30 August 2022- An initiative, being piloted by a number of government departments and agencies in law enforcement and prosecution, will make it more cost effective, faster and easier to investigate and recover assets acquired through suspected unlawful activities such as corruption, fraud, tax evasion and money laundering.
The National Prosecuting Authority (NPA), Directorate of Priority Crime Investigation (DPCI), Department of Justice (DOJ) and the South African Revenue Service (SARS), led by the Financial Intelligence Centre (FIC) and operating under the auspices of the Anti-Corruption Task Team (ACTT), are collaborating on the joint project to deprive those who support their lifestyles with ill-gotten gains from their unexplained wealth.
This will better enable South Africa to confiscate criminal proceeds in line with the Financial Action Task Force (FATF) recommendation in this regard.
The law enforcement agencies will use existing asset recovery legislation to secure appropriate orders issued by our courts to confiscate unexplained wealth, thereby enabling the South African authorities to recover suspected ill-gotten gains.
The provision in our existing asset recovery legislation that targets unexplained wealth is a legislative tool that requires the State to prove that a defendant’s legitimate sources of income are not sufficient to justify assets that the defendant owns.
This puts the onus on the defendant to prove that the source of the funds for the assets owned is legitimate and that the assets were not acquired from the proceeds of criminal activities. A court can therefore make an order to confiscate unexplained wealth on the basis that the wealth of a person or entity is disproportionate to the lawful income derived or declared by the person or entity and that the defendant is unable to justify or explain how the wealth was lawfully acquired.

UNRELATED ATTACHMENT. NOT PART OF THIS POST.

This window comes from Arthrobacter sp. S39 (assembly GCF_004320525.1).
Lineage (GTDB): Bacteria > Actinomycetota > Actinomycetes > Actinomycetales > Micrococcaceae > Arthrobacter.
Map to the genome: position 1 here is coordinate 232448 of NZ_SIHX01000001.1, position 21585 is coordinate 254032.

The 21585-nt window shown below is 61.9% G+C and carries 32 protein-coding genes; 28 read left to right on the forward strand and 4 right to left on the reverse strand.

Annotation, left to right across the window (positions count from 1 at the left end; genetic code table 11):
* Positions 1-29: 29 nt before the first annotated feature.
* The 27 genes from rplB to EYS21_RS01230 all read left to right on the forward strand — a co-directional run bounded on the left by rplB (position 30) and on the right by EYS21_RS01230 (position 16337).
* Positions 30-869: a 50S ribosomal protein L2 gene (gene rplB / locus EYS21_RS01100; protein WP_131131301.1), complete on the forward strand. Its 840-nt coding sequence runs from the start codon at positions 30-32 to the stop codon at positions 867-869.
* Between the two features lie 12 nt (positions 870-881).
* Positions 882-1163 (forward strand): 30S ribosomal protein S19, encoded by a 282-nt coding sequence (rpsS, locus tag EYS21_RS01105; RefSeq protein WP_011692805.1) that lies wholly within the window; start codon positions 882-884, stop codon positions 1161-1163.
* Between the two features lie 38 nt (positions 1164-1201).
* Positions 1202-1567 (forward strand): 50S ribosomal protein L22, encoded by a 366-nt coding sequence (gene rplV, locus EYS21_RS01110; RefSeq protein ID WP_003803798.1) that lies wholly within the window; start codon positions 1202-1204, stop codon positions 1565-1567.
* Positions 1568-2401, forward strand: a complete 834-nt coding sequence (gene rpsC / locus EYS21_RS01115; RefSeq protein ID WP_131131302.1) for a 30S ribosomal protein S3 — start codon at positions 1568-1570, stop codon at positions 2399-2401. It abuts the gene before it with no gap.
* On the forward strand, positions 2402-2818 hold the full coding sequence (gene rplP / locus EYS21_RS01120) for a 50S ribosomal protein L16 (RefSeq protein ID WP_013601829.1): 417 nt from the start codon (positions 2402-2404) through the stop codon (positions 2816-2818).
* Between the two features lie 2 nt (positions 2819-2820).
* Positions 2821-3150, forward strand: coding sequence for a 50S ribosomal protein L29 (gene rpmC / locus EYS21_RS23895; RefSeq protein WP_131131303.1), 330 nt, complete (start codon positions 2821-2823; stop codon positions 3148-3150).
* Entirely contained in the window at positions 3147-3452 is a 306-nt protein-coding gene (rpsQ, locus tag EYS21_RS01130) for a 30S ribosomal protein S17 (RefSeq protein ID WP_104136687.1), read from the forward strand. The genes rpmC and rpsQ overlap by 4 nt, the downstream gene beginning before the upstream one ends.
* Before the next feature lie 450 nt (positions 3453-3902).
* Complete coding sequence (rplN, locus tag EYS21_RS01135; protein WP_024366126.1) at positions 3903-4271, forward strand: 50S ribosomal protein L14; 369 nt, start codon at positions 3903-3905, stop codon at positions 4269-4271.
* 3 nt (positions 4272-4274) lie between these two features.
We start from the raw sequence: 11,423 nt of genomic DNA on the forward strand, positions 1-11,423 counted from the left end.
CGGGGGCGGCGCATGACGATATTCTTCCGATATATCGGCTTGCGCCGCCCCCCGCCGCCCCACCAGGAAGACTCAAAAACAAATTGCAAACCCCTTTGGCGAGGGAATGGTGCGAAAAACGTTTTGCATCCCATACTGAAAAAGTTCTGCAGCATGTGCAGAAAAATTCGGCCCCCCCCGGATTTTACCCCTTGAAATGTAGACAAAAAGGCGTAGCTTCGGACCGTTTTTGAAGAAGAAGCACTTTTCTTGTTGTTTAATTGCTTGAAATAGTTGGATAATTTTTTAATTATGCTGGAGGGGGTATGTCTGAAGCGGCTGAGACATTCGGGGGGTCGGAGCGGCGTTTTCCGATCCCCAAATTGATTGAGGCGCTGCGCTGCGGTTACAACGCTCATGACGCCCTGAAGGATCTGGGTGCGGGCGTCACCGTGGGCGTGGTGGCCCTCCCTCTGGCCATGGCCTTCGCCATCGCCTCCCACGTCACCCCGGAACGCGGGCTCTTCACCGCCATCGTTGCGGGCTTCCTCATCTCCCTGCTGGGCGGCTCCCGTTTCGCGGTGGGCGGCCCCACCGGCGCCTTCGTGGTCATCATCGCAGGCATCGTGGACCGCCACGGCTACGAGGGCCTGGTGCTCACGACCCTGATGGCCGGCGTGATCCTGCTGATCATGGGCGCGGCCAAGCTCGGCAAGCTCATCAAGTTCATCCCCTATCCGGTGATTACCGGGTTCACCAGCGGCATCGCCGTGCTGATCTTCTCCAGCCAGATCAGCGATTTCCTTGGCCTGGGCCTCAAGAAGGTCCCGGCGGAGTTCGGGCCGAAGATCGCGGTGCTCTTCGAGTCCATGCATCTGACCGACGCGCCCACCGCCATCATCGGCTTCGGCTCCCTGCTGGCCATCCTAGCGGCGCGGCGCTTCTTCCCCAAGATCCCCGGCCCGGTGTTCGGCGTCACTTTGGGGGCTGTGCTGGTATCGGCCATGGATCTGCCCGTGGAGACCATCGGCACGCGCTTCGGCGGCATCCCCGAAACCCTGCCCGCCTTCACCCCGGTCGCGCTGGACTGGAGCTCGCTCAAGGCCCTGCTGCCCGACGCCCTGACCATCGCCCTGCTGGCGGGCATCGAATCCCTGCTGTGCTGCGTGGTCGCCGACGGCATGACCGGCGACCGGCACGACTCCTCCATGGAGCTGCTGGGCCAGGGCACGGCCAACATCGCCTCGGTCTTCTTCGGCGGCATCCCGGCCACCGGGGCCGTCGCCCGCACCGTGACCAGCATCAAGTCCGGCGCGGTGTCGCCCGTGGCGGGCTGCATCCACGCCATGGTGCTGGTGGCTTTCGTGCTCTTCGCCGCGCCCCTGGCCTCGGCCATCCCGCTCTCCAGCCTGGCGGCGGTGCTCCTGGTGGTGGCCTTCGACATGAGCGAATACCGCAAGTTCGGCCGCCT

This approach will enable law enforcement agencies and SARS to act even in cases where such unlawful activity cannot be proven beyond reasonable doubt.
Internationally, the UK, Australia, Ireland, Mauritius and Kenya are examples of countries that have adopted the concept of UWOs as legislative tools and have successfully recovered such assets.
South Africa’s inter-agency initiative aims to strengthen and supplement the use of existing legal frameworks to preserve and forfeit assets by targeting unexplained wealth. The initiative seeks to determine whether existing legislation can be effectively used or if it should be augmented further with a standalone UWO legislative framework.
It also aims to practically test how inter-agency cooperation can be operationally achieved to expand the limits of the current legislation by creating case law through court proceedings.
The initiative was started in November 2020 to test the feasibility of a UWO asset recovery regime in South Africa under Chapter 6 of the Prevention of Organised Crime Act and through inter-agency collaboration. A project steering committee has been established and a task team was set up to conduct research and benchmarking and make recommendations on a way forward.
The participating agencies have entered into an inter-agency memorandum of agreement to formalise their collaboration and the practical implementation of the initiative in the cases to be selected; and to regulate the confidentiality of information to be shared amongst the agencies.
Preparatory activities for the next phase are currently in progress in order to select an appropriate case to test the existing provisions that target unexplained wealth in the courts.
The Organisation for Economic Cooperation and Development has expressed keen interest and supports the outcomes of the project as a means of deepening inter-agency collaboration and combating unlawful activities such as corruption, fraud, tax evasion, money laundering and illicit financial flows.
MEDIA STATEMENT ISSUED ON BEHALF OF:
Adv Xolisile Khanyile, Director of the Financial Intelligence Centre
General Godfrey Lebeya: National Head: DPCI and Chairperson of ACTT
Adv Shamila Batohi, National Director of Public Prosecutions
Mr Edward Kieswetter, Commissioner, South African Revenue Service